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Brexit: Preparations - Statement

Part of the debate – in the House of Lords at 6:55 pm on 21st October 2019.

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Photo of Lord Callanan Lord Callanan Minister of State (Department for Exiting the European Union) 6:55 pm, 21st October 2019

I thank the noble Baronesses for their comments and questions. I will turn first to the noble Baroness, Lady Hayter.

It is important to point out that, in these matters, we are acting on the appropriate official advice. Not to act on that advice would be the irresponsible thing to do. The noble Baroness made the quite incredible statement in her introduction that an extension was guaranteed and that surely we did not have to worry about it. I assume that she has not seen the statements of the President of France, the Taoiseach of Ireland or the President of the European Commission, who all said that an extension was by no means guaranteed. A number of other commentators in Europe have spoken against an extension—so not to prepare would be the irresponsible thing to do.

I repeat that no deal is not our desired outcome. We have negotiated a deal precisely because we want to see it agreed. However, in its absence, 31 October remains the legal default. That was the extension granted previously by the European Union, and of course the solution is in its hands. As I have repeatedly said, if Labour is so keen to avoid a no-deal exit, there is a deal on the table for it to vote for. There was a deal on the table for it to vote for several months ago and it decided not to do so. If it wants to avoid a no-deal exit, the best thing to do is to vote for a deal. However, the suspicion remains that it is not a no-deal exit that Labour is against but an exit at all. It is against Brexit.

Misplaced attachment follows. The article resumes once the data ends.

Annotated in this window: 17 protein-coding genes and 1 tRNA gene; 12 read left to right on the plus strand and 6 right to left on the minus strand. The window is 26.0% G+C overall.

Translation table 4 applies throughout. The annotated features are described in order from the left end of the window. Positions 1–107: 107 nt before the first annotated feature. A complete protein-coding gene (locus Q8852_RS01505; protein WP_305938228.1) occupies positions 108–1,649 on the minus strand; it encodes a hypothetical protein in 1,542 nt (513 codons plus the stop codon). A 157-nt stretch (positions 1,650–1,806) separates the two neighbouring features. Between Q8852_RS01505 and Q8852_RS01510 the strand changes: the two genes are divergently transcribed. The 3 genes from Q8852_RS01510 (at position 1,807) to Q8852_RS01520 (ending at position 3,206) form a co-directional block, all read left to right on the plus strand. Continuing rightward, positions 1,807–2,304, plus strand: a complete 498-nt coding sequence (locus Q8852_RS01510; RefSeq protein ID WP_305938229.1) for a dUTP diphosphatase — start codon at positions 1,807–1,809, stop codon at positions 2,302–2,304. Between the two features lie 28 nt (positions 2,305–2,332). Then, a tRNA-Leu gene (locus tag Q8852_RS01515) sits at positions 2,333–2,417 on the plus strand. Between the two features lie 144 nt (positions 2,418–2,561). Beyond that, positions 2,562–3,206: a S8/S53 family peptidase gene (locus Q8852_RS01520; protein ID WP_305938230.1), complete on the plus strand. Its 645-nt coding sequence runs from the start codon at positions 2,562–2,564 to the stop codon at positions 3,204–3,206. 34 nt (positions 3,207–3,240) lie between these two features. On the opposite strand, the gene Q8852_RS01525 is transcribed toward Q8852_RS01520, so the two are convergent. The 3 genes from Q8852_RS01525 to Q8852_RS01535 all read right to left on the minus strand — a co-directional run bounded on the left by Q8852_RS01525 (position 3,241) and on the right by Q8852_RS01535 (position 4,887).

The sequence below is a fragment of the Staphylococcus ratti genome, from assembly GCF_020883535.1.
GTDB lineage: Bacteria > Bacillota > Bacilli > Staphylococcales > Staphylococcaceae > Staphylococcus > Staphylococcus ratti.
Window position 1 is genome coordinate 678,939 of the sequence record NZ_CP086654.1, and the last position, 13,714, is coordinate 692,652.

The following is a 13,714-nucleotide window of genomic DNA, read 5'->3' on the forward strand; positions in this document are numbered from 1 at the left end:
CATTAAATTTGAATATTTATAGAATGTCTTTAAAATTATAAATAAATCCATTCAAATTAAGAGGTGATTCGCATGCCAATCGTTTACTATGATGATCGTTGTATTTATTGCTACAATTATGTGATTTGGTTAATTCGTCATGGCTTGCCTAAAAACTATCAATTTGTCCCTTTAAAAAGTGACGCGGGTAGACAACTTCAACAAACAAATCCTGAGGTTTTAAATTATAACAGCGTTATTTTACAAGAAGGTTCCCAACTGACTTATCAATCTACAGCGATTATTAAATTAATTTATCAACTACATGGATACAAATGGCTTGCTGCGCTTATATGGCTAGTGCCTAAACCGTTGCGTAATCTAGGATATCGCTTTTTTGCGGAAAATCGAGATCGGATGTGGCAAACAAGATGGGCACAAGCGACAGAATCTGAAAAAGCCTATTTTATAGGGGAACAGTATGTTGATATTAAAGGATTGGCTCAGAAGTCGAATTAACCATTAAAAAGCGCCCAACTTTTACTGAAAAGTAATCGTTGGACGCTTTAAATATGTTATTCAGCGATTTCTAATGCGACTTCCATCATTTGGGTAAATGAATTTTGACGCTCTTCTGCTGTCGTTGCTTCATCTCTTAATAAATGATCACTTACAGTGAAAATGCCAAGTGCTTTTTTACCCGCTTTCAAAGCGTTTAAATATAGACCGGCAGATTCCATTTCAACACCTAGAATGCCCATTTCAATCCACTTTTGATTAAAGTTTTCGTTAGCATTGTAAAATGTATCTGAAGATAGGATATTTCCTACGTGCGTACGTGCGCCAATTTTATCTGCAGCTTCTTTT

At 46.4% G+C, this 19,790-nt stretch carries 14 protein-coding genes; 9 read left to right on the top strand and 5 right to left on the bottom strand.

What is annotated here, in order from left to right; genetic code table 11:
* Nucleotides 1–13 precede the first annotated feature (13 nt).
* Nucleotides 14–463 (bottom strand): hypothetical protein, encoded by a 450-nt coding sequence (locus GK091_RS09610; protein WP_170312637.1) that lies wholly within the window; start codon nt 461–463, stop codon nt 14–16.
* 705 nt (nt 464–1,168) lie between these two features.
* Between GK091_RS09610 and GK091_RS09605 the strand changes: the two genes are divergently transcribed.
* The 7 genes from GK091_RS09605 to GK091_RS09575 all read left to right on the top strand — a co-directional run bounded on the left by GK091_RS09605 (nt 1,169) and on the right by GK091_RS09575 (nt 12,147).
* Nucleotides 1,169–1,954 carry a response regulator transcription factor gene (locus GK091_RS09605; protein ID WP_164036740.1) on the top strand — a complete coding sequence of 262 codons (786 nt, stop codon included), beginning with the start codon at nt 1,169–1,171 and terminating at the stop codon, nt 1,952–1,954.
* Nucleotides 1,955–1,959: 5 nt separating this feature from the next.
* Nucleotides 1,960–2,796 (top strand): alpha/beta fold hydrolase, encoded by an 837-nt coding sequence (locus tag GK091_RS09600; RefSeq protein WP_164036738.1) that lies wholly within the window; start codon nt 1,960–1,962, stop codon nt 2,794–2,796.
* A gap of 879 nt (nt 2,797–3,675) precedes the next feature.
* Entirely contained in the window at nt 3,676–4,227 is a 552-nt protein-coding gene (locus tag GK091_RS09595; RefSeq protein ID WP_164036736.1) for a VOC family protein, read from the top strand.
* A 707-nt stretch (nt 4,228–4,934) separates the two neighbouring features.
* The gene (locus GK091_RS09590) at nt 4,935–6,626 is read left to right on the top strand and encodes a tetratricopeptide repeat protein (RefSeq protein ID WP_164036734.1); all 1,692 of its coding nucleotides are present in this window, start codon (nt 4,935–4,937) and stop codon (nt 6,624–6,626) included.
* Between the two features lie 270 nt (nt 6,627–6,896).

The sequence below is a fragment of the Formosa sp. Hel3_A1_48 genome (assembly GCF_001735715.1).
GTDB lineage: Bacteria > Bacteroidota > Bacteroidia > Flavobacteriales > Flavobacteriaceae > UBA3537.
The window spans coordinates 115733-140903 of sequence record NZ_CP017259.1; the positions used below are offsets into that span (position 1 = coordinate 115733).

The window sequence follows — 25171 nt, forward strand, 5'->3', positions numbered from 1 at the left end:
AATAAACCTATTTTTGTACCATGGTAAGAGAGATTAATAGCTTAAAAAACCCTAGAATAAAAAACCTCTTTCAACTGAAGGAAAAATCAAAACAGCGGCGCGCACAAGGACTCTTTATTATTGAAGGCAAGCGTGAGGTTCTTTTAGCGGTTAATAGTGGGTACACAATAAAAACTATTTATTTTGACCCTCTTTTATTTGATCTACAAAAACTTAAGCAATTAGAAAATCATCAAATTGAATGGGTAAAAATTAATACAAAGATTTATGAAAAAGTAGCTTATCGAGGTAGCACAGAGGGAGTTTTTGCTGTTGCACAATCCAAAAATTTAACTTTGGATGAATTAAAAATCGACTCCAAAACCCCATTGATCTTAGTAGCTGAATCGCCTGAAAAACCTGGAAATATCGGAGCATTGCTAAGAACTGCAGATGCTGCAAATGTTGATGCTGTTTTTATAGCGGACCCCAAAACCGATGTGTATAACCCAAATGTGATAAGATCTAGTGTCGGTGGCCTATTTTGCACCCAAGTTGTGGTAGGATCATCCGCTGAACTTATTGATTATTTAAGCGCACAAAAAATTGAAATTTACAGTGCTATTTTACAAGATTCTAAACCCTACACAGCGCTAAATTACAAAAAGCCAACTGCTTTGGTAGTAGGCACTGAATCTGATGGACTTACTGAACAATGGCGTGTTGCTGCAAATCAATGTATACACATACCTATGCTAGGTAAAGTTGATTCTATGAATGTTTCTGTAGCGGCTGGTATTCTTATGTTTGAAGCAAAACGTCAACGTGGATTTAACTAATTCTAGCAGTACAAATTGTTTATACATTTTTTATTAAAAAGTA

I apologise to the noble Baroness, Lady Smith, if she did not get a copy of the Statement in advance. It is very difficult to respond to these matters if one has not seen them beforehand, so she has my sympathy. She also has my thanks, because she was one of the few Liberal Democrats who originally said that the referendum result should be respected—although I think she has changed her mind recently.

As to the freight contracts, these are framework contingency plans. We hope that they will not be required, but they are contingency plans in case there is severe disruption to make sure that we can still get category 1 goods—medical supplies et cetera—into the country. It is our hope and expectation that, with all the mitigations and the extensive and expensive planning that we have put in place with the various local resilience forums, the contingency contracts will not be required.

The noble Baroness made her own point about time for parliamentary scrutiny. She is quite right. I was going to throw the Benn Act back at her. However, I do not need to talk about the hypocrisy of that, because I have already made that point. Again, to be fair to the Liberal Democrats, they have been clear that they are against Brexit at all and not just a no-deal Brexit. However, I am sure that they will want to play their part in the appropriate parliamentary scrutiny.